'You have to win to be profitable'

In the past year, US investors have also made moves for two of Rio de Janeiro's most historic clubs, Botafogo and Vasco da Gama.

Virtual reality entrepreneur John Textor, who owns 40 percent of English Premier League side Crystal Palace, acquired a 90-percent stake in Botafogo in March and invested a reported $330m in the club.

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"Football is no different than any other business. You have to win to be profitable," the 56-year-old told CNN last year, shortly before the club splashed out on a dozen new players.

The Miami-based 777 Partners, which owns Italian side FC Genoa and has shares in other European teams, has acquired a 70 percent stake in Vasco da Gama.

"Investment in Brazilian football will further improve the financial quality of clubs and give more opportunities to young players to shine on the world stage," Rogerio Jose de Souza, a Brazilian football fan told MEE.

"I hope Arab investment will shine a light on them."

According to the fan, foreign investment could also see a change in Brazil's historical reliance on player sales. Clubs could be able to hold onto their star players for longer or sell them for a higher price, generating more revenue for the club.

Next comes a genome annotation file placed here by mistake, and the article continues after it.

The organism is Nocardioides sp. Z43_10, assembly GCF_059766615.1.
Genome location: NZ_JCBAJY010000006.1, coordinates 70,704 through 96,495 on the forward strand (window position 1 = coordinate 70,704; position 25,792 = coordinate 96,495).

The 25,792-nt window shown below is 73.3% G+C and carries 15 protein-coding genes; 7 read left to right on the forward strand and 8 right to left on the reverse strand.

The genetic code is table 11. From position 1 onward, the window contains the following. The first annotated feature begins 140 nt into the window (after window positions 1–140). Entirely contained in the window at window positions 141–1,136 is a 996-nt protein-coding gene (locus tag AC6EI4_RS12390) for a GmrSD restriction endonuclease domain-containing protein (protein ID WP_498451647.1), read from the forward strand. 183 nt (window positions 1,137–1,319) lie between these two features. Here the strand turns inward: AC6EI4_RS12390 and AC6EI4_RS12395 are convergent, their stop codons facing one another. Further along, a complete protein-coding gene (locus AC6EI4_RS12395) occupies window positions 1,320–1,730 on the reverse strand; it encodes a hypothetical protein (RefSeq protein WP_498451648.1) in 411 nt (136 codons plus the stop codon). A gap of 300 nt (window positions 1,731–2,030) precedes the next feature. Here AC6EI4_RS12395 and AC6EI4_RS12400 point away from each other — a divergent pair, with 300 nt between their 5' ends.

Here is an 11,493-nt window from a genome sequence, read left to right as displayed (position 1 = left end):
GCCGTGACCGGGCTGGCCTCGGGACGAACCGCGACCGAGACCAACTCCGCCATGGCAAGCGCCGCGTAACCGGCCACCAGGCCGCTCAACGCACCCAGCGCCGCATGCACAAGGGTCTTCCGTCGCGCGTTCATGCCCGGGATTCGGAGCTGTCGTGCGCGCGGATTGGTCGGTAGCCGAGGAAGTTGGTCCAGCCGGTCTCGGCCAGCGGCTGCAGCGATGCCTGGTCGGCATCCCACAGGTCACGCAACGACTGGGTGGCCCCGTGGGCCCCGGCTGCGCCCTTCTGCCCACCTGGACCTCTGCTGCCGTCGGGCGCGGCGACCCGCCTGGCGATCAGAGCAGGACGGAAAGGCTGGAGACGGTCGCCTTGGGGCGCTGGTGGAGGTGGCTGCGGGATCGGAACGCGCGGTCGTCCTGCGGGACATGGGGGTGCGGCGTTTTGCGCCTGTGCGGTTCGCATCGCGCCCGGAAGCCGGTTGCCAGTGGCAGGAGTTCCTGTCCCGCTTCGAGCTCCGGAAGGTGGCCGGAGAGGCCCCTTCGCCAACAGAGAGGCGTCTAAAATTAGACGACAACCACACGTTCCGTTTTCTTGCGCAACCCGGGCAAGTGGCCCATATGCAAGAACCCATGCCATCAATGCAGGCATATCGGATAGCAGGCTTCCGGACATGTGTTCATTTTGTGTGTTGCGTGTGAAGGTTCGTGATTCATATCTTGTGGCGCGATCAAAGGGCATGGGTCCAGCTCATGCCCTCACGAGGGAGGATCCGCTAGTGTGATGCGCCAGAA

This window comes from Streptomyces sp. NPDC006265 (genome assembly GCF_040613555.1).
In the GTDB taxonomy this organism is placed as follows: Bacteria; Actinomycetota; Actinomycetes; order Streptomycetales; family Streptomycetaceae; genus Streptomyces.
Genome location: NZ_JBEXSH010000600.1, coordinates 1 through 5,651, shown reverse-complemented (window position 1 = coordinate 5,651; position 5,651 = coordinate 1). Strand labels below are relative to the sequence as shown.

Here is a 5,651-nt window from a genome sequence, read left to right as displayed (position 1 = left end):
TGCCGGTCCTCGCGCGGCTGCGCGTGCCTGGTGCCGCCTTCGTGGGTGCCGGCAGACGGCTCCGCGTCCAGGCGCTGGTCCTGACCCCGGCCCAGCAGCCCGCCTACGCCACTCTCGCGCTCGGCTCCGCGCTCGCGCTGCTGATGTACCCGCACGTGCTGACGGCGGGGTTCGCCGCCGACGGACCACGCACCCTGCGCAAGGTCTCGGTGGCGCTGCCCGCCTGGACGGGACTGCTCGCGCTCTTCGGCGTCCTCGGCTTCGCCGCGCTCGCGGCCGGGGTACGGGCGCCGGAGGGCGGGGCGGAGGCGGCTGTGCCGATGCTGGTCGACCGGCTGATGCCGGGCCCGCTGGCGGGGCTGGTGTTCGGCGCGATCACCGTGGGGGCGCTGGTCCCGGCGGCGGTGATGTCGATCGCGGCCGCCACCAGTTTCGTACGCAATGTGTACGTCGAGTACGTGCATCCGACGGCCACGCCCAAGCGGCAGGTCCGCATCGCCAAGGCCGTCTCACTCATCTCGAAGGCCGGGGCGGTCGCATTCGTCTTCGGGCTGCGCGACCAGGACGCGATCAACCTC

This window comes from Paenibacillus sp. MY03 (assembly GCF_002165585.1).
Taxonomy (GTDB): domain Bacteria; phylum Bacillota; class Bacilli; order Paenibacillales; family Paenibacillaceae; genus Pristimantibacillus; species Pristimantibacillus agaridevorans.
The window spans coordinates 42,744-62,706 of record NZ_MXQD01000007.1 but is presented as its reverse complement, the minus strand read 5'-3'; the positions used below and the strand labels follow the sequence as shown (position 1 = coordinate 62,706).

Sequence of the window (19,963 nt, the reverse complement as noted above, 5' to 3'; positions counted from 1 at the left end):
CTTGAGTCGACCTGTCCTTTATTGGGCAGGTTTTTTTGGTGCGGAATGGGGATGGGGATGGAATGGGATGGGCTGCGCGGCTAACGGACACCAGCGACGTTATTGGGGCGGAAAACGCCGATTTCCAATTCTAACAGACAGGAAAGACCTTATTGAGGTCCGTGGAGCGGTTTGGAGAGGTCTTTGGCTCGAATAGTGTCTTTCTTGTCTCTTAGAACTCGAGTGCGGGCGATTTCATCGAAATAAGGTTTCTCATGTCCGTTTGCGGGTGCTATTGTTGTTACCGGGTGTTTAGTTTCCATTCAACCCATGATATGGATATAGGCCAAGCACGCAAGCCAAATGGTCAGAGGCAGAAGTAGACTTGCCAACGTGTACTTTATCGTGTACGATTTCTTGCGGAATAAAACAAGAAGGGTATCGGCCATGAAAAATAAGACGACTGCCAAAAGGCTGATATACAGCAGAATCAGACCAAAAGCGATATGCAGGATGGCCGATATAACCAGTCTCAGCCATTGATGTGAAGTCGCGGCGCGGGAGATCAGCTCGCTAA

'Open up investment opportunities'

Before the law was passed last year, just two of Brazil's top-tier clubs operated as companies: Cuiaba, owned by local tyre manufacturer Drebor; and Red Bull Bragantino, which is part of the Austrian beverage company's international stable of teams.

European powerhouses Manchester City and Paris Saint-Germain, who are privately backed with money from Gulf states, have become household names in recent years due to the amount of money injected into the clubs.

Despite Brazil's strong claim to be the home of the beautiful game, the same cannot be said for the likes of Cruzeiro, Santos or Flamengo.

Brazil, who has won the World Cup a record five times, has produced some of the most iconic players in the history of the game - from Pelé and Socrates to Ronaldinho and Neymar. But according to the Swiss-based CIES Football Observatory, there are more Brazilian players playing abroad than any other nation.

With the national squad crashing out at the quarter-final stage of the Qatar World Cup, some returning fans said foreign cash could help Brazilian clubs nurture better talent and even help the Selecao perform better in future football tournaments.